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Confidantes, Marriage, and Friendship in "Pride and Prejudice"

Good Essays
One cannot accomplish much without the help and opinions of people such as their friends, siblings, or parents. This person, or confidante, must be willing to listen to and provide helpful thoughts and feedback. In Pride and Prejudice, a novel by Jane Austen, Elizabeth Bennet is a heroine who is in desperate need of a confidante. Jane Bennet, Elizabeth’s kind and honest sister, becomes that person Lizzy needs when she is feeling flustered. Jane perfectly fits the criteria of a confidante because she is optimistic and sanguine, in which she can provide Elizabeth a different, more positive, approach to her problems. The author uses Jane Bennet to portray a paradigm of a young lady in England during that time period, where marriages depended…show more content…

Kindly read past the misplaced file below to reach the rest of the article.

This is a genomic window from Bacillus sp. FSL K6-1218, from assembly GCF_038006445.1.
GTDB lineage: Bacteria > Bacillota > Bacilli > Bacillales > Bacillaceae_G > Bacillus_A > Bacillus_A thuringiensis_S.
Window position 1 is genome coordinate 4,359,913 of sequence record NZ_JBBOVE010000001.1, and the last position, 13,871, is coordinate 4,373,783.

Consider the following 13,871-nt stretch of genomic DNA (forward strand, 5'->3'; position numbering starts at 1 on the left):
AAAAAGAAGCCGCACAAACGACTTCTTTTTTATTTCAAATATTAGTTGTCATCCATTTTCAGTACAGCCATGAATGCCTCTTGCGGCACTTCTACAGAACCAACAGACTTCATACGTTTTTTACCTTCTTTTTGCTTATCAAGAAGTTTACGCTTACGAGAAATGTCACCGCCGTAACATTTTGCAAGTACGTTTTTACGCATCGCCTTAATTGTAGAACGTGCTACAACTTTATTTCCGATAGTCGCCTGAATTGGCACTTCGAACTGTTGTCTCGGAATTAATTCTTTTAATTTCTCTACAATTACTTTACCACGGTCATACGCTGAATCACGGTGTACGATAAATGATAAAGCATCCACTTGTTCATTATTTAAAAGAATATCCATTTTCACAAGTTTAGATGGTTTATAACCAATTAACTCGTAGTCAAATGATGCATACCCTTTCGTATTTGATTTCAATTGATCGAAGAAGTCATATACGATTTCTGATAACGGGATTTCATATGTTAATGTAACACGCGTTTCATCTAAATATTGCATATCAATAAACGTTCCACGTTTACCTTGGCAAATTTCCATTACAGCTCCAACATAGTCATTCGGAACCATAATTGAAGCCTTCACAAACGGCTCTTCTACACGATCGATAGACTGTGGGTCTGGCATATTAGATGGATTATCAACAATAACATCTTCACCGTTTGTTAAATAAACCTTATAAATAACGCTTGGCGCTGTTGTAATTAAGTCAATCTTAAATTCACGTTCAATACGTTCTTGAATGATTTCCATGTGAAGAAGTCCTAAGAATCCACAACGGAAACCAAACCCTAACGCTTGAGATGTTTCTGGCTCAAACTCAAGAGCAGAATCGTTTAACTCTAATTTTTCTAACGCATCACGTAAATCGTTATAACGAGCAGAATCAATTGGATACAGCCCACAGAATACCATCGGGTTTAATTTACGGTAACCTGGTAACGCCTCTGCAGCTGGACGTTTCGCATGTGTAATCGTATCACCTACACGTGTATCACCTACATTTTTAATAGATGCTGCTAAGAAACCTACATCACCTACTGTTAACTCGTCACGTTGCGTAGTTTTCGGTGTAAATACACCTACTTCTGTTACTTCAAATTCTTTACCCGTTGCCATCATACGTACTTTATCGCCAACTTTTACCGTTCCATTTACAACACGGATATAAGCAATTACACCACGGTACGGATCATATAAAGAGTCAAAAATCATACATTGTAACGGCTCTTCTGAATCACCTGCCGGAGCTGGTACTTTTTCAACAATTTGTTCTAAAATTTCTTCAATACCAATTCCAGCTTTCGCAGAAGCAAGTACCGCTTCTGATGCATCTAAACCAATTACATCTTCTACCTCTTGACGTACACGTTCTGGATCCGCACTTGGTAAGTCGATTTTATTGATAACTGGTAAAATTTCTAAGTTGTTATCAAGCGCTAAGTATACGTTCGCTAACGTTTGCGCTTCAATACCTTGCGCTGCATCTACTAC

Although it may seem to the reader that Jane is idealistic or dishonest, she really says what is on her mind. Jane truly believes all people are good-spirited and that she will never be deceived by anyone. In this way, the author uses Jane Bennet to give the reader a different perspective of a certain character in the story: while Elizabeth is always criticizing the many characters in this novel, Jane is there to deliver a contradictory statement about those characters. Mr. Wickham reveals to Elizabeth that Mr. Darcy had prevented him from joining the ministry by refusing to supply the money Darcy’s father had intended to provide for Wickham. Upon hearing these revealing statements about Mr. Darcy, Elizabeth is appalled and outraged at how selfish a man can be. Elizabeth then relates to Jane about what she had discovered about Mr. Darcy but Jane provides her and the reader with a different, more optimistic point of view: “‘It is impossible. No man of common humanity, no man who had any value for his character, could be capable of it. Can his most intimate friends be so excessively deceived in him? Oh! no’” (Austen 74). Elizabeth’s decision to believe Mr. Wickham originates her prejudice towards Mr. Darcy into the novel. However, in the end, the reader finds out that Jane had actually been correct in that Darcy can never have done such a horrible thing and that he had actually given Wickham the money his father left for him. Jane Bennet is the perfect example of what a
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